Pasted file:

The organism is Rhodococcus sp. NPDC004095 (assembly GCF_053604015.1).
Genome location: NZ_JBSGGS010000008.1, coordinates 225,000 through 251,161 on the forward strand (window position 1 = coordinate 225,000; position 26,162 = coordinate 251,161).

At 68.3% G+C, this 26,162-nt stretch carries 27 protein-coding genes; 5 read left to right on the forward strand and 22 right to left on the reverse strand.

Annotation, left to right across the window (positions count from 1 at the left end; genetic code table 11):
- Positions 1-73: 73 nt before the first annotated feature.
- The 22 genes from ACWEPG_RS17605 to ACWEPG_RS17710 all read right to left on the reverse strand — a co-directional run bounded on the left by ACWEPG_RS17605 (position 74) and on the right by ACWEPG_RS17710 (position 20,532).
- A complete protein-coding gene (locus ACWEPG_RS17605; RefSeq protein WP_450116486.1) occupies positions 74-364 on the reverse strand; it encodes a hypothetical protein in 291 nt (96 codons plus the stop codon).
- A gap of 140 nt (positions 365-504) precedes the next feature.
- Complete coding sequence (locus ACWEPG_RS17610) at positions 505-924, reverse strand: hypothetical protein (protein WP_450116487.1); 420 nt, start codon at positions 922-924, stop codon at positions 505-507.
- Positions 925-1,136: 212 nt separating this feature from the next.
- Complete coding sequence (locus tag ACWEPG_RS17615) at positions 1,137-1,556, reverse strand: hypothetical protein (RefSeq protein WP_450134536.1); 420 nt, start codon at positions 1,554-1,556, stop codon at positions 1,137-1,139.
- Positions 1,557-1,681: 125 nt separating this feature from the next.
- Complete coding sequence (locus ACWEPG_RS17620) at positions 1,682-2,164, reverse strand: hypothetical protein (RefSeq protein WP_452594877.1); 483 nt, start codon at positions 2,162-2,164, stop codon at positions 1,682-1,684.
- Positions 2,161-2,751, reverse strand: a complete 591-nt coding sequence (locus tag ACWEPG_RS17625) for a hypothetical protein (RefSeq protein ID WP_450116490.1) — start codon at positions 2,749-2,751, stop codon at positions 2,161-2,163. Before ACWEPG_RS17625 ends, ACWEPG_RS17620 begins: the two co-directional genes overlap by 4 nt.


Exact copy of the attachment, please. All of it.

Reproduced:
The organism is Rhodococcus sp. NPDC004095 (assembly GCF_053604015.1).
Genome location: NZ_JBSGGS010000008.1, coordinates 225,000 through 251,161 on the forward strand (window position 1 = coordinate 225,000; position 26,162 = coordinate 251,161).

At 68.3% G+C, this 26,162-nt stretch carries 27 protein-coding genes; 5 read left to right on the forward strand and 22 right to left on the reverse strand.

Annotation, left to right across the window (positions count from 1 at the left end; genetic code table 11):
- Positions 1-73: 73 nt before the first annotated feature.
- The 22 genes from ACWEPG_RS17605 to ACWEPG_RS17710 all read right to left on the reverse strand — a co-directional run bounded on the left by ACWEPG_RS17605 (position 74) and on the right by ACWEPG_RS17710 (position 20,532).
- A complete protein-coding gene (locus ACWEPG_RS17605; RefSeq protein WP_450116486.1) occupies positions 74-364 on the reverse strand; it encodes a hypothetical protein in 291 nt (96 codons plus the stop codon).
- A gap of 140 nt (positions 365-504) precedes the next feature.
- Complete coding sequence (locus ACWEPG_RS17610) at positions 505-924, reverse strand: hypothetical protein (protein WP_450116487.1); 420 nt, start codon at positions 922-924, stop codon at positions 505-507.
- Positions 925-1,136: 212 nt separating this feature from the next.
- Complete coding sequence (locus tag ACWEPG_RS17615) at positions 1,137-1,556, reverse strand: hypothetical protein (RefSeq protein WP_450134536.1); 420 nt, start codon at positions 1,554-1,556, stop codon at positions 1,137-1,139.
- Positions 1,557-1,681: 125 nt separating this feature from the next.
- Complete coding sequence (locus ACWEPG_RS17620) at positions 1,682-2,164, reverse strand: hypothetical protein (RefSeq protein WP_452594877.1); 483 nt, start codon at positions 2,162-2,164, stop codon at positions 1,682-1,684.
- Positions 2,161-2,751, reverse strand: a complete 591-nt coding sequence (locus tag ACWEPG_RS17625) for a hypothetical protein (RefSeq protein ID WP_450116490.1) — start codon at positions 2,749-2,751, stop codon at positions 2,161-2,163. Before ACWEPG_RS17625 ends, ACWEPG_RS17620 begins: the two co-directional genes overlap by 4 nt.